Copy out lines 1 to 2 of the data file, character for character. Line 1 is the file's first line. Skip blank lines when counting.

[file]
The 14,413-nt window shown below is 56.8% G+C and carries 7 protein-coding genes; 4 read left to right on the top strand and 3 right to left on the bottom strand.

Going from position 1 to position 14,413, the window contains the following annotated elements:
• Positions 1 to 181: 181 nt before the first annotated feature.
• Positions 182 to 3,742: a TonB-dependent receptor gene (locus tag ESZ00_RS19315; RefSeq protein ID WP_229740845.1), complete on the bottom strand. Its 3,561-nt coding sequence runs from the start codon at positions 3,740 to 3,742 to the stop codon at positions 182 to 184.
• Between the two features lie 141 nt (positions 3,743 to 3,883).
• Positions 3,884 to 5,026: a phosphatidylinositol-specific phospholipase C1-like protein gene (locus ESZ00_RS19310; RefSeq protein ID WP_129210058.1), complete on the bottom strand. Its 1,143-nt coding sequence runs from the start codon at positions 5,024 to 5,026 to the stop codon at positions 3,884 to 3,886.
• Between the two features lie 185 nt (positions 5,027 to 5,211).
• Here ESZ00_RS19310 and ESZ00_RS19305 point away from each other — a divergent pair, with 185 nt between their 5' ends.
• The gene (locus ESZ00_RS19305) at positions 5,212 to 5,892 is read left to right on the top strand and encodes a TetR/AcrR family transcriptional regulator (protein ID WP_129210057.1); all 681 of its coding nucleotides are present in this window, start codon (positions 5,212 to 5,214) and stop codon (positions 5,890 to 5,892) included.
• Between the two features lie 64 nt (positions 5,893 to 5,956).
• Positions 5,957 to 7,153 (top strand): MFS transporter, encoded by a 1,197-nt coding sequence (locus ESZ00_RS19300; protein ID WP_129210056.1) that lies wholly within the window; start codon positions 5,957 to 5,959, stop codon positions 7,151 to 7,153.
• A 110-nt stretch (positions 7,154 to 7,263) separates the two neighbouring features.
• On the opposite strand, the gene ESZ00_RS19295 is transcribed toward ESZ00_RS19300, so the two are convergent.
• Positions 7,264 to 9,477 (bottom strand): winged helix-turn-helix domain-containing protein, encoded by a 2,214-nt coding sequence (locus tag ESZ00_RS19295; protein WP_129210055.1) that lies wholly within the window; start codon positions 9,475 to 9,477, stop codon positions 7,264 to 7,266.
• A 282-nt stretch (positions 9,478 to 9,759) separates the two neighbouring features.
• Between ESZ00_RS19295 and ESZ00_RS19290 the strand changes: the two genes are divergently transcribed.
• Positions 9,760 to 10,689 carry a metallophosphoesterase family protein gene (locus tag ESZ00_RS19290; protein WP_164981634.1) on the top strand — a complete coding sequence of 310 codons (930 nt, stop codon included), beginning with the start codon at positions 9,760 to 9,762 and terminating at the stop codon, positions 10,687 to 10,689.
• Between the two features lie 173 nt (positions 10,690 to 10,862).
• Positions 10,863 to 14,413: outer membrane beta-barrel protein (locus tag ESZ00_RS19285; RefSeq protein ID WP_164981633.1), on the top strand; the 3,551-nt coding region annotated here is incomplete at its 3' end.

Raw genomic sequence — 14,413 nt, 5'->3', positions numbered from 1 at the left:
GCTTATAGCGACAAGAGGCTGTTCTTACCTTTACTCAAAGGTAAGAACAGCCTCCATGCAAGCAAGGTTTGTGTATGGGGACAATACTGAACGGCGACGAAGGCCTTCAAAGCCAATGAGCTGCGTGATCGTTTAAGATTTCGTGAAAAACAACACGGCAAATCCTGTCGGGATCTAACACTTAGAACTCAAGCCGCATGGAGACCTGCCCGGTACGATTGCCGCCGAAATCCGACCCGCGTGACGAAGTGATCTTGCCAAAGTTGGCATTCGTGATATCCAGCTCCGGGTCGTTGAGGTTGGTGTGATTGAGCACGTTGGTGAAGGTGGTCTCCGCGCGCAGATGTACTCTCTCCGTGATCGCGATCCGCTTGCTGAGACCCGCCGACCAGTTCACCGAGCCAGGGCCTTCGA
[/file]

The 14,413-nt window shown below is 56.8% G+C and carries 7 protein-coding genes; 4 read left to right on the top strand and 3 right to left on the bottom strand.

Going from position 1 to position 14,413, the window contains the following annotated elements: